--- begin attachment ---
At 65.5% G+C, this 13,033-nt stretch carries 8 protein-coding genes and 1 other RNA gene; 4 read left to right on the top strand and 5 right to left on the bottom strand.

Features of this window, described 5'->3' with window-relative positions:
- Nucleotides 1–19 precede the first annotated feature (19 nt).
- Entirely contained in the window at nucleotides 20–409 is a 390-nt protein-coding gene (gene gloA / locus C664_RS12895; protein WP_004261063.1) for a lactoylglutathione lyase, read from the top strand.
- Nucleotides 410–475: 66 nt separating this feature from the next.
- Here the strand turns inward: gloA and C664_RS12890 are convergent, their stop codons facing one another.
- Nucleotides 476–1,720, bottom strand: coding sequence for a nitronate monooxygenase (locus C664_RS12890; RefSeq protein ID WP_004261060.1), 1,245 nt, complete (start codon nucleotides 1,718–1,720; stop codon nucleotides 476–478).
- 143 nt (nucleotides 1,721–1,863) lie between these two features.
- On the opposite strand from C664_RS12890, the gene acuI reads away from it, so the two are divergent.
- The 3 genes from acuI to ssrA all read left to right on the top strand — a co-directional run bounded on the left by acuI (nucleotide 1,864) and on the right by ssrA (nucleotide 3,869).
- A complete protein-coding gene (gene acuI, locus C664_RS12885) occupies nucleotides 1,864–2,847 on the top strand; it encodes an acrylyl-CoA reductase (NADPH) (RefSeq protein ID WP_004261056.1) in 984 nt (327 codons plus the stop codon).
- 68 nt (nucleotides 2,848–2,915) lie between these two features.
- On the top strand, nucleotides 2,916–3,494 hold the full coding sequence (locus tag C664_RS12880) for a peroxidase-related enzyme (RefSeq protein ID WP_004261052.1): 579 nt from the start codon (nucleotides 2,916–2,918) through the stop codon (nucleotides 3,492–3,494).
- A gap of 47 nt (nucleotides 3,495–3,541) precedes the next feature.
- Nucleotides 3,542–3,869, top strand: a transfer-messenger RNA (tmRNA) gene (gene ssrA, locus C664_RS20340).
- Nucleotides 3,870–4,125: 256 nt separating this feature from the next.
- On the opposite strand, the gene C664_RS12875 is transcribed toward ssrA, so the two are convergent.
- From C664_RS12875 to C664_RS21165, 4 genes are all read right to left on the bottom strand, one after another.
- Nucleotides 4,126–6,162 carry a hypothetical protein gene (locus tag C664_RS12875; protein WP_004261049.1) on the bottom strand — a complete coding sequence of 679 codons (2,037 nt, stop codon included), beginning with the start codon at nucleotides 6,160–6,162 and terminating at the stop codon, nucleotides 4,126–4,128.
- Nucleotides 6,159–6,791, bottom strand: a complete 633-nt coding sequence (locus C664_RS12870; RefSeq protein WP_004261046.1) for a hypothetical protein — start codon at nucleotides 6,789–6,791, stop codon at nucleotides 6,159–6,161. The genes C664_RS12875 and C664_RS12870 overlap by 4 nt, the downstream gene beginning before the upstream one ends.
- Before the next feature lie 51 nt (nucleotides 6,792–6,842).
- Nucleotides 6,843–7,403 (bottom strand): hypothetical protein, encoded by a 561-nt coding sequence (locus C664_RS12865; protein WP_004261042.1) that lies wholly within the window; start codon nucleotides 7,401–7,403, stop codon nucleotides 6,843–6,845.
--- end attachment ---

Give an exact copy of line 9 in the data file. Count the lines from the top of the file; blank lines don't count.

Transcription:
- On the opposite strand from C664_RS12890, the gene acuI reads away from it, so the two are divergent.